A Short Film About Love follows lonely teenager Tomek (Olaf Lubaszenko) as he becomes increasingly obsessed with his neighbour Magda (Grazyna Szapolowska). What begins with spying on her from his bedroom window culminates in a physical encounter which shatters his illusions about love.
Tomek does some creepy things in order to meet Magda, from tampering with her mail to posing as a milkman. His intentions, however, are not portrayed by the film as malevolent. Rather, his love for Magda is contrasted to her life of empty hook-ups. She is not necessarily more moral than he is. When Magda agrees to go out with Tomek after he comes clean about his machinations, Tomek is given the opportunity to consummate his love for her. But he performs awkwardly. Magda belittles him, which leads to Tomek attempting suicide. Realizing the error of her ways, and experiencing remorse, Magda becomes obsessed with Tomek. She begins to see through his eyes.
The film tells the story of a strange and innocent love. Tomek is obsessed with Magda and spends most of his life spying on her or attempting to attract her attention. When she discovers his obsession she becomes involved with Tomek and betrays him, causing him to slit his wrists. When Magda realises what she has done she becomes obsessed with Tomek, spying on his apartment (waiting for his return) and asking strangers for information.
The Amsterdam-based, Israeli filmmaker and illustrator Daphna Awadish premieres her short animated documentary Bear With Me on 11 February. The film was featured in many film festivals around the world and won the Best Animation award at the Jerusalem Film Festival and the Fantastic Award at Stuttgart International Festival of Animated Film. It is based on interviews with people who crossed borders for love and exposes a unique perspective on long-distance relationships and moving to another country because of love.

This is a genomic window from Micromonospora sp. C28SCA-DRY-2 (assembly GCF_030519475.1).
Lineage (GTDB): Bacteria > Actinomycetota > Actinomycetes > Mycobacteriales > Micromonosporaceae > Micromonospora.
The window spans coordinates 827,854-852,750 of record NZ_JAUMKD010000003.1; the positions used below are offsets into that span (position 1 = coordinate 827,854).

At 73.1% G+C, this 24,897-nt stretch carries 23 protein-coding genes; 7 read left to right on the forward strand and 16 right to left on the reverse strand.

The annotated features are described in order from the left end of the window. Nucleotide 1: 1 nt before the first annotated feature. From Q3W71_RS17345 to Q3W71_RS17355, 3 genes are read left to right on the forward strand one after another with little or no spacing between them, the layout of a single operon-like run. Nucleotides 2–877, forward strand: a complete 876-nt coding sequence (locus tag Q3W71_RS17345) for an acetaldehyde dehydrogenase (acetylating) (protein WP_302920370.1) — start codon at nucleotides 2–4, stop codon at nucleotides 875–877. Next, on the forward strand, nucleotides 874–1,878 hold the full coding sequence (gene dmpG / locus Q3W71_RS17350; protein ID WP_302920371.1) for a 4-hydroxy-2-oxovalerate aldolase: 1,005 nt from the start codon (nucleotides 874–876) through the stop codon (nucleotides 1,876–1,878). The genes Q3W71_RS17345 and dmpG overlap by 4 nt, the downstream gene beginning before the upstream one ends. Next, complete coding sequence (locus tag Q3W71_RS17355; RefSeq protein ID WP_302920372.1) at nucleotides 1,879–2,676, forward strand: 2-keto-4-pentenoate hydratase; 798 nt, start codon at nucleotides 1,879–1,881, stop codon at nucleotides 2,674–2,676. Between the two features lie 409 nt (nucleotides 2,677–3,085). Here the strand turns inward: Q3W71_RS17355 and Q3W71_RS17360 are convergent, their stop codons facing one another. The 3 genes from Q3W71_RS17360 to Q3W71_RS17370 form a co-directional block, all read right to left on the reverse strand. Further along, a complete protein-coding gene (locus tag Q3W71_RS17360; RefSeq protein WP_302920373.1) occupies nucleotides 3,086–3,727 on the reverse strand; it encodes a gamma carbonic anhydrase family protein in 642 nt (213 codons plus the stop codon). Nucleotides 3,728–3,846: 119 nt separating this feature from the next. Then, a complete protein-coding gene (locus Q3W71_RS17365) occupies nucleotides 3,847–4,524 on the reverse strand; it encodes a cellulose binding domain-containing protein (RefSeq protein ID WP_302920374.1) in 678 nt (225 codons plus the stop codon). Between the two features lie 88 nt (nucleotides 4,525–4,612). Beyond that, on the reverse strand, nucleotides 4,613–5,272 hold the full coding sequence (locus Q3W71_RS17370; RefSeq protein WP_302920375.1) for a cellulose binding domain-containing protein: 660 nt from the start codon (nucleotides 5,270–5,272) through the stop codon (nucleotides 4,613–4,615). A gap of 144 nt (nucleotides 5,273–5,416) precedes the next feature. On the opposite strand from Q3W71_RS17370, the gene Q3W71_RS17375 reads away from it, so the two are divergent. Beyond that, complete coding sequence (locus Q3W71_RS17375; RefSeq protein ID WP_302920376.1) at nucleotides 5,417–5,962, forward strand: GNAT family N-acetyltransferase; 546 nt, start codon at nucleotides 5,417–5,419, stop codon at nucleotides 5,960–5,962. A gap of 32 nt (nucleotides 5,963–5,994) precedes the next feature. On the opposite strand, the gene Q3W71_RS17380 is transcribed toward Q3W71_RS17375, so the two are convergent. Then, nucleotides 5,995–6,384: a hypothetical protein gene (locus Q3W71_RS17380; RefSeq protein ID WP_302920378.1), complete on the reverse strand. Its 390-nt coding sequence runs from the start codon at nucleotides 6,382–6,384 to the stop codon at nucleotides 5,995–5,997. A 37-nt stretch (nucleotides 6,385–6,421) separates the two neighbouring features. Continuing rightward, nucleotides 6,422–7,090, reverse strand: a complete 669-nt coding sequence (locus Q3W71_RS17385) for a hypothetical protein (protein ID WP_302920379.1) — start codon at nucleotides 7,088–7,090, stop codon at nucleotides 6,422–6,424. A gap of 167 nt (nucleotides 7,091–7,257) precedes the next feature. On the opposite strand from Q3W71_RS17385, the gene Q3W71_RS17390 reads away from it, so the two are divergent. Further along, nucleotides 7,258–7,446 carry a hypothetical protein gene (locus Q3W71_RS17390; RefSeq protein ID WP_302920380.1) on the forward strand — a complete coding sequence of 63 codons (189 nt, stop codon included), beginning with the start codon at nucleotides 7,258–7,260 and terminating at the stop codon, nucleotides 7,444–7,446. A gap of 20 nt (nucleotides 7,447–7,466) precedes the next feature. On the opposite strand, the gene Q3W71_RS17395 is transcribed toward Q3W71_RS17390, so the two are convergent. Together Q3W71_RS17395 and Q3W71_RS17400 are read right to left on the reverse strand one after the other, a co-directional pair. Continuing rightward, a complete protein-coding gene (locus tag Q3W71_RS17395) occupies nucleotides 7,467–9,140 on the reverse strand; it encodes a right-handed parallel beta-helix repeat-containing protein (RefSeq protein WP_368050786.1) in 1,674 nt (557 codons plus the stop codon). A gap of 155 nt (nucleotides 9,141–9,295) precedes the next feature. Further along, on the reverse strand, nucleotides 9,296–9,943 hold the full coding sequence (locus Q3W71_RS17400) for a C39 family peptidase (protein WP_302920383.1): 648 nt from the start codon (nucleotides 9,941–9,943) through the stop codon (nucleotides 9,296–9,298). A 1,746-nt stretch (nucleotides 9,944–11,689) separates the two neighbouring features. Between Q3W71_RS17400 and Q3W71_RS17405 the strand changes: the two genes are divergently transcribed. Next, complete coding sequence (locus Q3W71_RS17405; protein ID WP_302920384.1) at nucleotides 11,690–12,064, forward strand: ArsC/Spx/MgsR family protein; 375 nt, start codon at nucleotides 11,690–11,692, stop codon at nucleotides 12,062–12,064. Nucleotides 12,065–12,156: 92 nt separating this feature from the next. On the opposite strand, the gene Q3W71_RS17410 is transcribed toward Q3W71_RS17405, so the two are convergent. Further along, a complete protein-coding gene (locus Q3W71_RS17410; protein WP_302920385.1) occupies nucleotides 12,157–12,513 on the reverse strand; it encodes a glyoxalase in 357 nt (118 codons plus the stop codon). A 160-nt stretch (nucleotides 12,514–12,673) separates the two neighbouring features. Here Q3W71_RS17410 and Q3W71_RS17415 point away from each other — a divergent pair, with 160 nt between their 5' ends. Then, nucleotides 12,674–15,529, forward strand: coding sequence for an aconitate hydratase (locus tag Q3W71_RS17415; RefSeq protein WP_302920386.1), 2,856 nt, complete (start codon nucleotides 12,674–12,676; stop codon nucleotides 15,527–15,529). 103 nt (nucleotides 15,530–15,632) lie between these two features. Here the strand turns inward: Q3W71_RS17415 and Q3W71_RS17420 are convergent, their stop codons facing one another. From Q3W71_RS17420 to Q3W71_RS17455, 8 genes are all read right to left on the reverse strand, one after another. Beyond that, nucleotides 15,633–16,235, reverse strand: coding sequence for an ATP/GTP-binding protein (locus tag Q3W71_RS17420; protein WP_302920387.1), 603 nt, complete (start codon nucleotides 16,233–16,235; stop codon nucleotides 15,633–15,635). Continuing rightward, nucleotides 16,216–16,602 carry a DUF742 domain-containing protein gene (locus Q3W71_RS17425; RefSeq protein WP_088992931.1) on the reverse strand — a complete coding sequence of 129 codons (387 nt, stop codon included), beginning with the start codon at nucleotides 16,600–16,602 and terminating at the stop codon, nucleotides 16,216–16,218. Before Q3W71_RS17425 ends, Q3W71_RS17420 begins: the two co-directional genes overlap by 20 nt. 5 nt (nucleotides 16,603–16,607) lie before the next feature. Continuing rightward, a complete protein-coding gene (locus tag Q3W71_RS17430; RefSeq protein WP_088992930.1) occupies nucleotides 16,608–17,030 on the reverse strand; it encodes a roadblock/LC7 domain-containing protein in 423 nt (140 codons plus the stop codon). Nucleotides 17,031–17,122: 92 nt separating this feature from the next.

uuu Echoes of Alfred Hitchcock's classic ''Rear Window'' flow through this moody melodrama about a man whose romantic life overlaps with voyeurism. Directed by the great Polish filmmaker Krzysztof Kieslowski. S N P V
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Kieślowski and other directors from the Documentary Film Studio in Warsaw made short films - with titles like Fabryka (Factory), Szpital (Hospital) and Dworzec (Station) - about communities and workplaces, depicting the Poland of the 1960s, 1970s and 1980s. Each film was about a particular group of people, but, at the same time, offered a more generalized image of Poland.
Although Kieślowski was restricted in his work by censorship from the Communist state, he aimed at describing the true Poland in his documentaries. His short factual films are like poems that operate with metaphors and allusions to give the true depiction of reality. 59ce067264